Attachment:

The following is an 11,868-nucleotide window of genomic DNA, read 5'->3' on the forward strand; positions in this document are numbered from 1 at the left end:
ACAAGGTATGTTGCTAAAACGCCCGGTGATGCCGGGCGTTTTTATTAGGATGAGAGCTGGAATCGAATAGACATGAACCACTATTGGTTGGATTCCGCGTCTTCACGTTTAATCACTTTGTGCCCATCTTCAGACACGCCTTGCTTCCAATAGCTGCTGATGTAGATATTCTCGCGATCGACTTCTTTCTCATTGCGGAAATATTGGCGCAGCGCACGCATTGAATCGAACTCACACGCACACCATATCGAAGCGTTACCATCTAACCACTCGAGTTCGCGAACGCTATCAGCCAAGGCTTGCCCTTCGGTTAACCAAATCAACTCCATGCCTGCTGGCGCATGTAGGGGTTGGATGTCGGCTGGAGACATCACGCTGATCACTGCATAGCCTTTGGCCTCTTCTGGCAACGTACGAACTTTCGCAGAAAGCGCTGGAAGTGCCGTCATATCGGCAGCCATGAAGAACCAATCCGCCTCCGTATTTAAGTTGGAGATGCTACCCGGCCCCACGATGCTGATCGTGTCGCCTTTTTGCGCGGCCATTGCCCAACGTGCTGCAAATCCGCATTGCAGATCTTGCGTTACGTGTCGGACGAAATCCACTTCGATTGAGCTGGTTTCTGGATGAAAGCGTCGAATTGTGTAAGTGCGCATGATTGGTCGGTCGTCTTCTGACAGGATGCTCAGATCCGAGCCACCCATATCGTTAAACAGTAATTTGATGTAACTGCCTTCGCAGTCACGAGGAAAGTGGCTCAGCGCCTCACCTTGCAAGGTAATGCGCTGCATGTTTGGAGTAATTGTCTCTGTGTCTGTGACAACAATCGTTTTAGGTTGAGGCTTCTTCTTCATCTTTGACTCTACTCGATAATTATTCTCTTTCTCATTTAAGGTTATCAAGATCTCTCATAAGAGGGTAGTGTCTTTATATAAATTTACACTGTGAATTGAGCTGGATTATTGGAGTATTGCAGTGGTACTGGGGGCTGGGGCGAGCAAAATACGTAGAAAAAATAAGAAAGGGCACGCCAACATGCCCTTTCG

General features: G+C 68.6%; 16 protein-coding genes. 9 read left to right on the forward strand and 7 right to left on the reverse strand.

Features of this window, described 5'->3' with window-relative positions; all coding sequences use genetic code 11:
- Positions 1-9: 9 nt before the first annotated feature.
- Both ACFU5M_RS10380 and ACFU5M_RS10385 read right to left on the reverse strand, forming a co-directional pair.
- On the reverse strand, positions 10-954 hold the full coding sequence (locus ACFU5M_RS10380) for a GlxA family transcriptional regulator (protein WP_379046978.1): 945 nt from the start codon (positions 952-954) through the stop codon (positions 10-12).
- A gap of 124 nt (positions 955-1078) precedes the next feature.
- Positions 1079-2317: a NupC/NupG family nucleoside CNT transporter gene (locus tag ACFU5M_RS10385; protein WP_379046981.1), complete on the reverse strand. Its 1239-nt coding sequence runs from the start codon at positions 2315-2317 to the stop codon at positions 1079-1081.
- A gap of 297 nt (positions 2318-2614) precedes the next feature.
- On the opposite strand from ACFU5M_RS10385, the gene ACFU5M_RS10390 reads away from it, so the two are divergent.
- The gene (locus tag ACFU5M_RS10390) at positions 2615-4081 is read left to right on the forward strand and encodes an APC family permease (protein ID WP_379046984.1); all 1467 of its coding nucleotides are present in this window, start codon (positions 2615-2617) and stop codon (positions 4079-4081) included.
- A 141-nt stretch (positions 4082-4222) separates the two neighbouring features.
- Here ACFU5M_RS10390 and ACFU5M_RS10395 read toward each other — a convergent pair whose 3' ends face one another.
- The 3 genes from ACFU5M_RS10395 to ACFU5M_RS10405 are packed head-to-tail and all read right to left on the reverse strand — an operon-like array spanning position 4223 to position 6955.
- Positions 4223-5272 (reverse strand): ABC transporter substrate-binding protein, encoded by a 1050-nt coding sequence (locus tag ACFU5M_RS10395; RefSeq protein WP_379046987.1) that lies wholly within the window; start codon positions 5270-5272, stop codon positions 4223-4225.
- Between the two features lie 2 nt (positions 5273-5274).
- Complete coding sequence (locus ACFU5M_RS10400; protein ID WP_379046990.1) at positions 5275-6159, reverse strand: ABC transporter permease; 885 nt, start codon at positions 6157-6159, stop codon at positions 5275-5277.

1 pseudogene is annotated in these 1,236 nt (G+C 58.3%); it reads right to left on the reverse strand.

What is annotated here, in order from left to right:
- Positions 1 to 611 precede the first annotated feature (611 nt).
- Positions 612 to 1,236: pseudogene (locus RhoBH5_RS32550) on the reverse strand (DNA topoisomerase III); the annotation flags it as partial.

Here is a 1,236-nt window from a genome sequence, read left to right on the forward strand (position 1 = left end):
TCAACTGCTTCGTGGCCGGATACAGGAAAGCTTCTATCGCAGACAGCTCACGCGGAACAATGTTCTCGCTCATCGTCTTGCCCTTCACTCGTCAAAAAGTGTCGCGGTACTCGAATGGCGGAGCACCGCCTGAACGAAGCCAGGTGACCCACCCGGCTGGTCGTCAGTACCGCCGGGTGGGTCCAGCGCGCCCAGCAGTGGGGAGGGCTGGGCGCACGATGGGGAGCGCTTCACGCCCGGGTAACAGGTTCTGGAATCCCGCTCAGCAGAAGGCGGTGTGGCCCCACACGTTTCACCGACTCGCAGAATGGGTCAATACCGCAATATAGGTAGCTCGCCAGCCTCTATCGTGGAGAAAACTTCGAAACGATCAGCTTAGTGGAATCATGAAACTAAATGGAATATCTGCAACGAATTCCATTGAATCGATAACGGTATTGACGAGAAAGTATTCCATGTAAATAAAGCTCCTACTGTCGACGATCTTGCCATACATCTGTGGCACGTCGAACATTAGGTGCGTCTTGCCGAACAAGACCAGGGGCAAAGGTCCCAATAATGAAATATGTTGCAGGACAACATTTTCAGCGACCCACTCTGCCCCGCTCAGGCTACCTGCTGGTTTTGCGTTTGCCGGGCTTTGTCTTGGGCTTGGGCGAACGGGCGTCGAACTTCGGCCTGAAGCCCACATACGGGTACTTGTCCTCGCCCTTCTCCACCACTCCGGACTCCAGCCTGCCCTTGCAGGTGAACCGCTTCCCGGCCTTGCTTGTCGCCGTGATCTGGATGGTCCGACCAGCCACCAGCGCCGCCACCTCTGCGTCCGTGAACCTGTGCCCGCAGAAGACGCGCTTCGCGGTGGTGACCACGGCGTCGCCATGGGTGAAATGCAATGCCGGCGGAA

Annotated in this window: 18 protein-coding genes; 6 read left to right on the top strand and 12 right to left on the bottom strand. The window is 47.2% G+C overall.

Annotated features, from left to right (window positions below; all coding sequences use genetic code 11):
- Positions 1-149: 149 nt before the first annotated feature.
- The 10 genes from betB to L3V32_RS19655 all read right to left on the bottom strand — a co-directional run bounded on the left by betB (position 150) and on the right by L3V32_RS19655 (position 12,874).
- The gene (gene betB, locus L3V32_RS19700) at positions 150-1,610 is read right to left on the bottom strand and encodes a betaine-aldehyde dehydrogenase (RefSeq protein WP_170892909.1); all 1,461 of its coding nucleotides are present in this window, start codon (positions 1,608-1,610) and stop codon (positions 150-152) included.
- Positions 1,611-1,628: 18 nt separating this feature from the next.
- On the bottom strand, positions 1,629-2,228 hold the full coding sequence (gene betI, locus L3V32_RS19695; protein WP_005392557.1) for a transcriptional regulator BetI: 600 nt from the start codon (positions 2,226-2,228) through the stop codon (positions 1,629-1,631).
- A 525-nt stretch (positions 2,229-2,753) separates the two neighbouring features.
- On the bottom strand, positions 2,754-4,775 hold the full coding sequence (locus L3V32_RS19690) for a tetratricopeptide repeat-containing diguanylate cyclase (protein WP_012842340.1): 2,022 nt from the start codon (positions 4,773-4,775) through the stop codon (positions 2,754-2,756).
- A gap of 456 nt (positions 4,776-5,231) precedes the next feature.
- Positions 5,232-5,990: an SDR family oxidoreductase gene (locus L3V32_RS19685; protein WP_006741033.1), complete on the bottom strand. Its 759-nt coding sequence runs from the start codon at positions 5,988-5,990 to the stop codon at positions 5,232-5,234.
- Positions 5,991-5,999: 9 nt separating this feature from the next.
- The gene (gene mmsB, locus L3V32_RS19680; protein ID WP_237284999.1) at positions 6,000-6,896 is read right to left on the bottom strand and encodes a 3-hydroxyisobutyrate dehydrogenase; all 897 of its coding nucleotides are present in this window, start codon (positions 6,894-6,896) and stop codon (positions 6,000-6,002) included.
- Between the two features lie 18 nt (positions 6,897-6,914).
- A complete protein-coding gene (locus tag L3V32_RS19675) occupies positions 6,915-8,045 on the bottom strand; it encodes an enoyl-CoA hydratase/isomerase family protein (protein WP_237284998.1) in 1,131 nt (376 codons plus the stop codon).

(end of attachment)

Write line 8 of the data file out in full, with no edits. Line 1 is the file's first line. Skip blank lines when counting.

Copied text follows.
- A gap of 124 nt (positions 955-1078) precedes the next feature.